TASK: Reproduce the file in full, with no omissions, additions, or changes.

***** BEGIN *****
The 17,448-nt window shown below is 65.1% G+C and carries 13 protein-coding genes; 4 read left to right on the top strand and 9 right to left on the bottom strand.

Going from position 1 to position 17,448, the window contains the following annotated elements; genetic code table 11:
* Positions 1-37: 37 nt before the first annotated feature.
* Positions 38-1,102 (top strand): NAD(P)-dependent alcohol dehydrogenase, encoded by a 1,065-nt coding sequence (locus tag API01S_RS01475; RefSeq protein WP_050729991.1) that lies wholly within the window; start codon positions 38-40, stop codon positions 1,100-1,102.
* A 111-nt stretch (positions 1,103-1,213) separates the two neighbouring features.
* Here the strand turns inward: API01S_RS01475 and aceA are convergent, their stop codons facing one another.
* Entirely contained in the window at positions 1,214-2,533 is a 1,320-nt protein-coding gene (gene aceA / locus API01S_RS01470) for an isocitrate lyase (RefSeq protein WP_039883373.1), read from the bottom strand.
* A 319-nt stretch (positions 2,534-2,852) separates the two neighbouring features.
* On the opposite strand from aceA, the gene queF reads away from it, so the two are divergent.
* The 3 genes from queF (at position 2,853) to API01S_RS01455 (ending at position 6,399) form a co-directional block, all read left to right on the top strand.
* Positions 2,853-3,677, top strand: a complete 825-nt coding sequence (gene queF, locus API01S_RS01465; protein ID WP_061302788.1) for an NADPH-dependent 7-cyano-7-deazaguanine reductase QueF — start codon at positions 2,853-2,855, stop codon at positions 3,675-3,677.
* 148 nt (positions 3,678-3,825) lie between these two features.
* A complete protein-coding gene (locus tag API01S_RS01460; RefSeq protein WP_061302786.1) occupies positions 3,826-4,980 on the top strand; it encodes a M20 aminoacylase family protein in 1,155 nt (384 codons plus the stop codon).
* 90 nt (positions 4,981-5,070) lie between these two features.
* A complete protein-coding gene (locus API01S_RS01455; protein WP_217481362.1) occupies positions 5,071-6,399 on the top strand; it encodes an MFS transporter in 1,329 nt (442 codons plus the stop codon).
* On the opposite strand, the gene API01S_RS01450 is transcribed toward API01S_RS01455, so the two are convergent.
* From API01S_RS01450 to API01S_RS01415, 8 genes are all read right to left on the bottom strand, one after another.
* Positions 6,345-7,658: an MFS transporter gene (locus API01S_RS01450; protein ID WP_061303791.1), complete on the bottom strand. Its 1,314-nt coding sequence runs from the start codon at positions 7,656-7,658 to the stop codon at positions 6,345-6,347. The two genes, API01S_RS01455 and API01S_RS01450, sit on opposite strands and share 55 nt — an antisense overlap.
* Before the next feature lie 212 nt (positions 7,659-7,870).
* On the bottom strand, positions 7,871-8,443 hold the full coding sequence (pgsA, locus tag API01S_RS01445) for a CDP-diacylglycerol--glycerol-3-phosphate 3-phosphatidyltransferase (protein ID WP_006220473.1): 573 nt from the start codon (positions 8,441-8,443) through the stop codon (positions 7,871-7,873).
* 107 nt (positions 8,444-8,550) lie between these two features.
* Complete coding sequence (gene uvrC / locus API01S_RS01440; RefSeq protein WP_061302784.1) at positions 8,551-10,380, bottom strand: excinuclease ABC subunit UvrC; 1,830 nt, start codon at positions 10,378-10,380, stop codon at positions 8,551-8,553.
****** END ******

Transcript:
The 17,448-nt window shown below is 65.1% G+C and carries 13 protein-coding genes; 4 read left to right on the top strand and 9 right to left on the bottom strand.

Going from position 1 to position 17,448, the window contains the following annotated elements; genetic code table 11:
* Positions 1-37: 37 nt before the first annotated feature.
* Positions 38-1,102 (top strand): NAD(P)-dependent alcohol dehydrogenase, encoded by a 1,065-nt coding sequence (locus tag API01S_RS01475; RefSeq protein WP_050729991.1) that lies wholly within the window; start codon positions 38-40, stop codon positions 1,100-1,102.
* A 111-nt stretch (positions 1,103-1,213) separates the two neighbouring features.
* Here the strand turns inward: API01S_RS01475 and aceA are convergent, their stop codons facing one another.
* Entirely contained in the window at positions 1,214-2,533 is a 1,320-nt protein-coding gene (gene aceA / locus API01S_RS01470) for an isocitrate lyase (RefSeq protein WP_039883373.1), read from the bottom strand.
* A 319-nt stretch (positions 2,534-2,852) separates the two neighbouring features.
* On the opposite strand from aceA, the gene queF reads away from it, so the two are divergent.
* The 3 genes from queF (at position 2,853) to API01S_RS01455 (ending at position 6,399) form a co-directional block, all read left to right on the top strand.
* Positions 2,853-3,677, top strand: a complete 825-nt coding sequence (gene queF, locus API01S_RS01465; protein ID WP_061302788.1) for an NADPH-dependent 7-cyano-7-deazaguanine reductase QueF — start codon at positions 2,853-2,855, stop codon at positions 3,675-3,677.
* 148 nt (positions 3,678-3,825) lie between these two features.
* A complete protein-coding gene (locus tag API01S_RS01460; RefSeq protein WP_061302786.1) occupies positions 3,826-4,980 on the top strand; it encodes a M20 aminoacylase family protein in 1,155 nt (384 codons plus the stop codon).
* 90 nt (positions 4,981-5,070) lie between these two features.
* A complete protein-coding gene (locus API01S_RS01455; protein WP_217481362.1) occupies positions 5,071-6,399 on the top strand; it encodes an MFS transporter in 1,329 nt (442 codons plus the stop codon).
* On the opposite strand, the gene API01S_RS01450 is transcribed toward API01S_RS01455, so the two are convergent.
* From API01S_RS01450 to API01S_RS01415, 8 genes are all read right to left on the bottom strand, one after another.
* Positions 6,345-7,658: an MFS transporter gene (locus API01S_RS01450; protein ID WP_061303791.1), complete on the bottom strand. Its 1,314-nt coding sequence runs from the start codon at positions 7,656-7,658 to the stop codon at positions 6,345-6,347. The two genes, API01S_RS01455 and API01S_RS01450, sit on opposite strands and share 55 nt — an antisense overlap.
* Before the next feature lie 212 nt (positions 7,659-7,870).
* On the bottom strand, positions 7,871-8,443 hold the full coding sequence (pgsA, locus tag API01S_RS01445) for a CDP-diacylglycerol--glycerol-3-phosphate 3-phosphatidyltransferase (protein ID WP_006220473.1): 573 nt from the start codon (positions 8,441-8,443) through the stop codon (positions 7,871-7,873).
* 107 nt (positions 8,444-8,550) lie between these two features.
* Complete coding sequence (gene uvrC / locus API01S_RS01440; RefSeq protein WP_061302784.1) at positions 8,551-10,380, bottom strand: excinuclease ABC subunit UvrC; 1,830 nt, start codon at positions 10,378-10,380, stop codon at positions 8,551-8,553.